ASSIGNMENT FOUR: WRITTEN REFLECTION-Section Two- Teaching Essentials Chapters 4-6
Read Writing Essentials, Chapters 4-6 and BRIEFLY reflect
on the following thoughts written below and any additional comments
that you have after reading these chapters. Post your reflection to the
Chapter 4: Raise Your Expectations
• Why we need to raise expectations – ESPECIALLY for our minority and lower socio-economic students
• How to raise expectations in your classrooms as well as in your grade level and throughout your entire building
• What about handwriting, spelling and editing expectations?
• How to use the Optimal Learning Model to support your students’ needs
expectations” for our students is a big push in all of our districts.
Under “No Child Left Behind” many schools have been identified as “in
need of improvement” and have been working furiously yet unsuccessfully
for over ten years to “close the gap” for our minority children. But
more important than improving performance on high stakes tests is
remembering that if we raise our expectations and teach explicitly, then
our students will rise to the occasion and astonish us with the high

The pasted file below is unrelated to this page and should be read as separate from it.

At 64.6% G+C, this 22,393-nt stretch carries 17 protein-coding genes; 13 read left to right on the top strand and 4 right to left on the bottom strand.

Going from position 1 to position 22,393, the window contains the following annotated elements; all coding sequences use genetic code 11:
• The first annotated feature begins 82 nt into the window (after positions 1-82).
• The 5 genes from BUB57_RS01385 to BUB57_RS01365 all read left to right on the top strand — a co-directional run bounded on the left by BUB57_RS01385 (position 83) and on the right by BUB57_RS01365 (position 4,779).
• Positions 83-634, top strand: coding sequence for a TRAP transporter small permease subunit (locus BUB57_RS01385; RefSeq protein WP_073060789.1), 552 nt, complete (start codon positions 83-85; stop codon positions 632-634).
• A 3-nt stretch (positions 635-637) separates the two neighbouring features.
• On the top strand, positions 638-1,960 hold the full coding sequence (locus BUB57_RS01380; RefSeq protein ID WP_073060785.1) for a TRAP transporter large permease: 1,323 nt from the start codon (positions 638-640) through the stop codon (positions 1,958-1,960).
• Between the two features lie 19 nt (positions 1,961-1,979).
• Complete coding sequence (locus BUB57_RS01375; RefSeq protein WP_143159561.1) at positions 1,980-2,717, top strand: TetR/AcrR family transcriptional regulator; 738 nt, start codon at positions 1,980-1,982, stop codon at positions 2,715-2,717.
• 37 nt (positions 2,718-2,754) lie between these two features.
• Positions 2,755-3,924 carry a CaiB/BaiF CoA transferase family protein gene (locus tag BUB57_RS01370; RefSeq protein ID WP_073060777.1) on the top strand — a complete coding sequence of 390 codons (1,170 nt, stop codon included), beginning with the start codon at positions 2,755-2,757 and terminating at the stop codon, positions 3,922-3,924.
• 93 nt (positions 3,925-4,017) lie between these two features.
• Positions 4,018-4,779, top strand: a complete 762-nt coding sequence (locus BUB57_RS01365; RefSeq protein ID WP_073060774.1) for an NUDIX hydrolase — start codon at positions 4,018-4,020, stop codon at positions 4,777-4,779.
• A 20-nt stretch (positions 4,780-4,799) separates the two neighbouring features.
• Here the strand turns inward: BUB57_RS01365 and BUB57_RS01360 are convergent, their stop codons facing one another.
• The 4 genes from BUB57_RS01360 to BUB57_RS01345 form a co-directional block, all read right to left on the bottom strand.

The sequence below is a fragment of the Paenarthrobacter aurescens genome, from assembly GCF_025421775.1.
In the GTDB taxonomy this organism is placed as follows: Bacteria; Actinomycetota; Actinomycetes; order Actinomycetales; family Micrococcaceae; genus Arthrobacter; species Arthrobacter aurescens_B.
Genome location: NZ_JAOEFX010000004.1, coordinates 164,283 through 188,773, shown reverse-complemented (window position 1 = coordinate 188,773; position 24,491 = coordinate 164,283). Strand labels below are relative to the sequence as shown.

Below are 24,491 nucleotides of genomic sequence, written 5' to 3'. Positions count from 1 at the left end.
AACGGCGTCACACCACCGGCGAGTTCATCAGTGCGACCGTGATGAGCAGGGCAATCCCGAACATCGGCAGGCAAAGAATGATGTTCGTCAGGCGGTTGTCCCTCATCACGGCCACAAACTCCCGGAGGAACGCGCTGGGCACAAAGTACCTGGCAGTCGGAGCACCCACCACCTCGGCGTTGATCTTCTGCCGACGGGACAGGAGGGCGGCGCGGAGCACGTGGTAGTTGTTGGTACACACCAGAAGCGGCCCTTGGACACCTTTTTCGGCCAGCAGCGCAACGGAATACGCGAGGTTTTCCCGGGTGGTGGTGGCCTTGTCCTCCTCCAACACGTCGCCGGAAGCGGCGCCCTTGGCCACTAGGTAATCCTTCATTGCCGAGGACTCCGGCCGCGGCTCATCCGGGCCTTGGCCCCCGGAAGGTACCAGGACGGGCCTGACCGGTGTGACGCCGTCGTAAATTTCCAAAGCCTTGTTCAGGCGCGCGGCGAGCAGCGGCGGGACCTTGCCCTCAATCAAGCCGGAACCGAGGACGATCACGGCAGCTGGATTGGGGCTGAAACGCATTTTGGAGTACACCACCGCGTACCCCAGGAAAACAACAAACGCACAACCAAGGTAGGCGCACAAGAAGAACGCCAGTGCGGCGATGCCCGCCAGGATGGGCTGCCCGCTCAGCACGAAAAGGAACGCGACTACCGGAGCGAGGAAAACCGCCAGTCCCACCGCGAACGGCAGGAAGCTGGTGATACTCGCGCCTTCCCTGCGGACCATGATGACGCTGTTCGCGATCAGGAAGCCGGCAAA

quality work that each of them is capable of.
has some great insight into the need to raise expectations of our
students and feeling comfortable and confident with the decision to set
high standards for all learners. She raises the question, What are our
clearly articulated, rigorous yet reasonable expectations? This is a
question that we should reflect on as individual teachers, and one that
should be the starting point for a conversation within our grade levels,
buildings and across entire districts.
like to know what you think of one of our favorite quotes from the
book: “Worksheets aren’t good enough. The students who can do them don’t
need them, and the ones who struggle with them feel defeated by the red
marks, which only reinforce their feelings of inadequacy. WORKSHEETS
FOSTER MEDIOCRITY!” (We personally wanted to shout out when we read
that!) Please include your thoughts in your Section Two Reaction.
this chapter, Regie also sheds some light on several topics that
teachers often ask about. “What about handwriting expectations?” and
“Conventions, Editing and Publishing?” It’s always helpful to get
another professional’s point of view on these pressing issues! Enjoy the
Chapter 5: Do More Shared Writing• Where does Shared Writing fit within the Optimal Learning Model?
• For which learners is Shared Writing appropriate?
• How can we link Shared Writing with Shared Reading?
• How can Shared Writing be used to support word work?
• What are some “Tried and True” ideas for Shared Writing?
idea of Shared Writing is very different than that of many other
professionals in the field. So often we use Shared Writing only with the
primary grades. As Regie states, “What a great way to teach and engage
all students in all aspects of oral and written language.” If we are to
consider teaching through all phases of the Optimal Learning Model, we
can begin to see how important Shared Writing is for our students. We
think that the idea of using Shared Writing in both upper elementary and
the middle schools is a new way of thinking for many of us.